Additional educational resources Key review articles Memon MA, Fitzgibbons RJ Jr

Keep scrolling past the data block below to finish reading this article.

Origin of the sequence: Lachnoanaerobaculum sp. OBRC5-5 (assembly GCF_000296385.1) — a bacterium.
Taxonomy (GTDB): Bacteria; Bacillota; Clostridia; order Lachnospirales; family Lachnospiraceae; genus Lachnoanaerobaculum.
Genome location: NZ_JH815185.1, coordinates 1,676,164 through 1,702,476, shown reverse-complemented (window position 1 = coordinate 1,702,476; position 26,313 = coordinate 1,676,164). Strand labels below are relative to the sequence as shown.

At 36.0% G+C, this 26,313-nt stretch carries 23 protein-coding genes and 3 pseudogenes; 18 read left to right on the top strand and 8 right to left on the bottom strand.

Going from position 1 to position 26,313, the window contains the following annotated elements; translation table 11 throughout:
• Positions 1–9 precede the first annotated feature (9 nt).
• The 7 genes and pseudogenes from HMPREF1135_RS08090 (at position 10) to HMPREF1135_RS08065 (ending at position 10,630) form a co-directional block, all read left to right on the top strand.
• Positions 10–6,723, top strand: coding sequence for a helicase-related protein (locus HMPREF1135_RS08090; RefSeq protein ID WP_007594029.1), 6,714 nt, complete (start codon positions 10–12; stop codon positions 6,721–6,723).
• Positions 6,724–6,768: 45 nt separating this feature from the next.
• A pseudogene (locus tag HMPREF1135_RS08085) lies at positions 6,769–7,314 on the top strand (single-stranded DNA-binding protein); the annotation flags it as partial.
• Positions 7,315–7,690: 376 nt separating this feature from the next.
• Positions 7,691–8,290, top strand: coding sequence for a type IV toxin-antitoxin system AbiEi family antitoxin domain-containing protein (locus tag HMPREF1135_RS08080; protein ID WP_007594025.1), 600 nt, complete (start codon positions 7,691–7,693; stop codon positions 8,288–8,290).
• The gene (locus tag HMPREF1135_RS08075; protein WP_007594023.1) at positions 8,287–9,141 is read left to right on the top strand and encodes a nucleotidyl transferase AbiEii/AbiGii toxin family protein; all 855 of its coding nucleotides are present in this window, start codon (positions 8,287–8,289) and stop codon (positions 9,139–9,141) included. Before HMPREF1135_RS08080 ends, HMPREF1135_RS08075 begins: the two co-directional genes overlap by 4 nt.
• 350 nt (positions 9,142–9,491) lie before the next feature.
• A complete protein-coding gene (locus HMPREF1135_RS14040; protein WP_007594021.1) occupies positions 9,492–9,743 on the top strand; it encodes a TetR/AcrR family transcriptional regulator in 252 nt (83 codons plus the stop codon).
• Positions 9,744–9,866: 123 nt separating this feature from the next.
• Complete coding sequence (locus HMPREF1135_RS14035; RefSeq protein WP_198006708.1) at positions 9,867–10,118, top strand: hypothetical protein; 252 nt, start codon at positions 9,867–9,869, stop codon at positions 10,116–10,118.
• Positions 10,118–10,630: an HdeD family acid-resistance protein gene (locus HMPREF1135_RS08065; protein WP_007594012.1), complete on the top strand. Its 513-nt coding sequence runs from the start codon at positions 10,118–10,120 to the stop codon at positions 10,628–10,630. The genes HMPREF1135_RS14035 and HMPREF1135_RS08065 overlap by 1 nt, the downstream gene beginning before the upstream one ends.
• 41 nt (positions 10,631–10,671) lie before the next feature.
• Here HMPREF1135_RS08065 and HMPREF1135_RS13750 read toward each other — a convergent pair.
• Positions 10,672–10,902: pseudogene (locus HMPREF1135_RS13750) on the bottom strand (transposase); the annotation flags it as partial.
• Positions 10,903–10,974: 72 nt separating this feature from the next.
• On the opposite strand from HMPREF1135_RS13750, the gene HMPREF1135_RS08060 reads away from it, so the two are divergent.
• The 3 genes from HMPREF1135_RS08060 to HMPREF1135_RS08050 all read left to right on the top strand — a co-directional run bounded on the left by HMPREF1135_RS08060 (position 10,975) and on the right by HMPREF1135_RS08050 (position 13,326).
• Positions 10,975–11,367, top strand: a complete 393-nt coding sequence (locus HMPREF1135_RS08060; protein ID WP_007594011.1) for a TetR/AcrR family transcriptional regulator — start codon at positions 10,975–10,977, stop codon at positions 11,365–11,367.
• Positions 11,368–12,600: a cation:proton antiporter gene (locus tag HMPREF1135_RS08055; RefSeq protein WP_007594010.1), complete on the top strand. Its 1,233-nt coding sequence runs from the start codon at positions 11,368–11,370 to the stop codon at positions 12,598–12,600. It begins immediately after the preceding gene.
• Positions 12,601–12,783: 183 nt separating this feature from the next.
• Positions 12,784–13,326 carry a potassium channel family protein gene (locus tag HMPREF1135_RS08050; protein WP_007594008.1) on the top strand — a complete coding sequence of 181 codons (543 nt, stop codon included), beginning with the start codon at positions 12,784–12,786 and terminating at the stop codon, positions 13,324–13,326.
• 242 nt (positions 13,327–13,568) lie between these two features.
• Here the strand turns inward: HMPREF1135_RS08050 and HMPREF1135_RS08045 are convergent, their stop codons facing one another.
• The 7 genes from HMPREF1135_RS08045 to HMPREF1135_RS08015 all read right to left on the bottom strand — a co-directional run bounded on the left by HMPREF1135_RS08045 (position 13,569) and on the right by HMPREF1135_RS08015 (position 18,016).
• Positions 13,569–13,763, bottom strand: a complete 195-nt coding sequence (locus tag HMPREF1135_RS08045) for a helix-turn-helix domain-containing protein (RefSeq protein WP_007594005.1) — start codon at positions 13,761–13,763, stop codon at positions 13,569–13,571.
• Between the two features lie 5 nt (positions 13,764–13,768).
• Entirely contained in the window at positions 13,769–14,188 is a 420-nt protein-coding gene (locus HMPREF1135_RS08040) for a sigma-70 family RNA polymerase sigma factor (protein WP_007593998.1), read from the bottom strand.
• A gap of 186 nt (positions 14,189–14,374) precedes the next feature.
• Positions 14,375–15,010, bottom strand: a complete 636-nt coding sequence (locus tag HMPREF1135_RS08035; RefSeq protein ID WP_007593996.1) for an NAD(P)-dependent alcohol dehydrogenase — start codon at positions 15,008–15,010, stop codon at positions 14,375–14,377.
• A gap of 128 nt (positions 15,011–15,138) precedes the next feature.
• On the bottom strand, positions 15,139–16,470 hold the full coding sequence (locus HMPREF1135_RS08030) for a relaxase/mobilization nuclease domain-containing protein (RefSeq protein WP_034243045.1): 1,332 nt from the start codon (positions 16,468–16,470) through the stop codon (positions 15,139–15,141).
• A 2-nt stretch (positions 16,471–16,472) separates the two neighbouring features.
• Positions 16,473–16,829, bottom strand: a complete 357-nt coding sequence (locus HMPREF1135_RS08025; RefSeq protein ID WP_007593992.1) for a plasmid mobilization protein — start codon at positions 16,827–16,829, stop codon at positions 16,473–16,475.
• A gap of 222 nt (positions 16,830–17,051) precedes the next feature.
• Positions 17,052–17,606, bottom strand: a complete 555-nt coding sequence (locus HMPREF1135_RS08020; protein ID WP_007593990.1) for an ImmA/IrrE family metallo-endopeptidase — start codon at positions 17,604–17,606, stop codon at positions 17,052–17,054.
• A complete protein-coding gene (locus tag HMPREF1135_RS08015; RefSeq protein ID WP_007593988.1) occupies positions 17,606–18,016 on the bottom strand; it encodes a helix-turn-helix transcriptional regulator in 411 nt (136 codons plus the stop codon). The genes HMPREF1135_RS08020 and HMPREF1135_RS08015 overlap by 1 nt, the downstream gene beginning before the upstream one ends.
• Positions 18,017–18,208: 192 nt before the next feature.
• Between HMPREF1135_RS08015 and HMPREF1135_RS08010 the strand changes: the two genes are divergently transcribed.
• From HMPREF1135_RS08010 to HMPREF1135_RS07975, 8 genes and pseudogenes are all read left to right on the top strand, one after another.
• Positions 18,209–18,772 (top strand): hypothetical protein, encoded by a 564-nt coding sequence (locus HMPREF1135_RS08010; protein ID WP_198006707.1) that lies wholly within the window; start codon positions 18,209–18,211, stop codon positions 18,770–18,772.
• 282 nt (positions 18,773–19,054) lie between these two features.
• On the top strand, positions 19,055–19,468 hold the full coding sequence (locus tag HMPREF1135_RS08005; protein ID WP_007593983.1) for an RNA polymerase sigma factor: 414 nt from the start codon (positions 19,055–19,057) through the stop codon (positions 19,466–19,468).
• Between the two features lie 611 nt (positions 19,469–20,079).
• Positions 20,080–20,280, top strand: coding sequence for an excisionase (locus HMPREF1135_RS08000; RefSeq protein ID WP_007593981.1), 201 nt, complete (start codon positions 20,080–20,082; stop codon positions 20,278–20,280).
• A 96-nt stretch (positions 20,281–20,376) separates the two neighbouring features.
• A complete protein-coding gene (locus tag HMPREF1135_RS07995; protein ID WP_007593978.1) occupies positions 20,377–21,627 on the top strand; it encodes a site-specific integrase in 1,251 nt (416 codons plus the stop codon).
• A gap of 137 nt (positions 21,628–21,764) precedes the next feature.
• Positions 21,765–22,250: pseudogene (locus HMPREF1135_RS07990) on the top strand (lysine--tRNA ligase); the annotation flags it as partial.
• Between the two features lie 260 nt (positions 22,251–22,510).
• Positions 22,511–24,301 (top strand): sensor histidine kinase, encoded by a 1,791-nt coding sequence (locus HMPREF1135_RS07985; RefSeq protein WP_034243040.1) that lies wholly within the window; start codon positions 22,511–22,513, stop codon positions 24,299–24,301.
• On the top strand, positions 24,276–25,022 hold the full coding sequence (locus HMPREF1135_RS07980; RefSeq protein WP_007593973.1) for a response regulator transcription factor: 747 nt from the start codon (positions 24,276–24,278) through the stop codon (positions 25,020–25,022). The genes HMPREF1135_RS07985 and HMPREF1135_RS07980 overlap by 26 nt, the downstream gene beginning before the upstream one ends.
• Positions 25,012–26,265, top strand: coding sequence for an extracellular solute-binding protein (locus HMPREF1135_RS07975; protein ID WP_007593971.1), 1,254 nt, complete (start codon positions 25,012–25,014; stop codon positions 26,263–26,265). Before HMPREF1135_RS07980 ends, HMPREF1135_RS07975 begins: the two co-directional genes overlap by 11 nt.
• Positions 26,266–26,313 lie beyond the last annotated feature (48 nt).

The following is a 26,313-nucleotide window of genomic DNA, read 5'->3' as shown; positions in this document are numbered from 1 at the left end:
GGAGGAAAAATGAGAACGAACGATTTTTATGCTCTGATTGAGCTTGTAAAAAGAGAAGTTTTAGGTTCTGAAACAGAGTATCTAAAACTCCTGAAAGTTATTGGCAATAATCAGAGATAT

Additional educational resources Key review articles Memon MA, Fitzgibbons RJ Jr. than the original papers. Technological sea change Laparoscopy has been well established in gynaecology for many years, but the technique was adopted much more slowly in surgery. This is usually mainly because of the early limits of the technology. Gynaecologists used a purely optical telescope for illumination and visualisation and operated unassisted. With one hand around the telescope, the gynaecologist had only one hand to manipulate the viscera, and thus the technical repertoire was limited. The development of miniaturised television cameras that give an adequate image was OPC-28326 key in the minimal access revolution. It allowed the assistant to have the same view as the surgeon. The assistant could therefore hold the camera (allowing the surgeon to operate with two hands) and retract the viscera to improve the access. Laparoscopic cholecystectomy was soon shown to be possible, and rapidly became the procedure of choice.2 The principles that were developed for laparoscopic cholecystectomy have now been applied to many other abdominal and thoracic operations. Recent advances Minimal access surgery has moved the focus of surgery towards reducing the morbidity of patients while maintaining quality of care Minimal access surgical techniques are now routine for cholecystectomy, Nissen fundoplication for gastro-oesophageal reflux disease, splenectomy, and adrenalectomy Use of sentinel node biopsy is usually minimising the morbidity associated with staging breast cancer Surgical robotics systems will enable a further revolution in minimally invasive techniques Future developments are likely to be fuelled by patient demand The importance of laparoscopic cholecystectomy was the cultural change it engendered rather than the operation it replaced. In terms of technique, the focus OPC-28326 of attention shifted from the surgeon’s virtuosity to minimising the morbidity experienced by the patient.3 In OPC-28326 a paper published in 1996 on laparoscopic adrenalectomy, the postoperative inpatient stay was decreased from 9.8 to 5.1 days.4 The next year, a second group reported a total inpatient stay as low as 2.4 days.5 Minimally invasive abdominal surgery Laparoscopic Nissen fundoplication Advances in the pharmacological management of gastro-oesophageal reflux disease have been accompanied by a surge of interest in surgical management of this condition. There are three reasons for this. Firstly, although the indications are that long term drug treatment is usually safe, it is very expensive. Estimated annual costs to the NHS for H2 antagonists and proton pump inhibitors for patients with gastro-oesophageal reflux disease are 60m and 90m respectively. Many of these patients could be treated by surgery. Secondly, gastro-oesophageal reflux disease is usually difficult to diagnose. Oesophageal manometry and pH monitoring are increasingly used to improve diagnostic accuracy. IL10 Better case selection will lead to better long term results from surgery. Thirdly, laparoscopic Nissen fundoplication has been shown to be technically feasible, safe, and effective and have a low rate of conversion to open medical procedures. 6 Although fundoplication is usually highly effective for controlling gastro-oesophageal reflux disease, it is unclear whether the cost savings of laparoscopic surgery over lifelong drug treatment justify the (admittedly much reduced) inconvenience and morbidity of surgery. These issues are about to be investigated in the UK collaborative gastro-oesophageal reflux disease trial run by the health service’s research unit at the University of Aberdeen ( Minimal access techniques Established Laparoscopic cholecystectomy Diagnostic laparoscopy Laparoscopic appendicectomy Laparoscopic Nissen fundoplication Laparoscopic (or thoracoscopic) Heller’s myotomy25 Laparoscopic adrenalectomy Laparoscopic splenectomy Thoracoscopic sympathectomy Laparoscopic rectopexy26 Under evaluation Laparoscopic hernia repair Laparoscopic colectomy Laparoscopic nephrectomy for living related donor transplant Parathyroidectomy (guided with hand held gamma probe) Laparoscopic repair of duodenal perforation27 Prospects Sentinel node biopsy Hepatic resection Gastrectomy Inguinal hernia repair Inguinal hernia is usually common, and effective minimal access techniques have been developed. However, these techniques have not been adopted as widely as, for example, laparoscopic cholecystectomy. The first reason for this is that minimal access techniques were first advocated at the peak of a revolution in open surgical technique: the adoption of the open, tension-free mesh (Lichtenstein) repair.7 The Lichenstein repair was shown to have recurrence rates tenfold lower than those of the Shouldice repair, which was then the standard technique. The surgical community embraced the OPC-28326 new technique,8 and further technical revolution was,.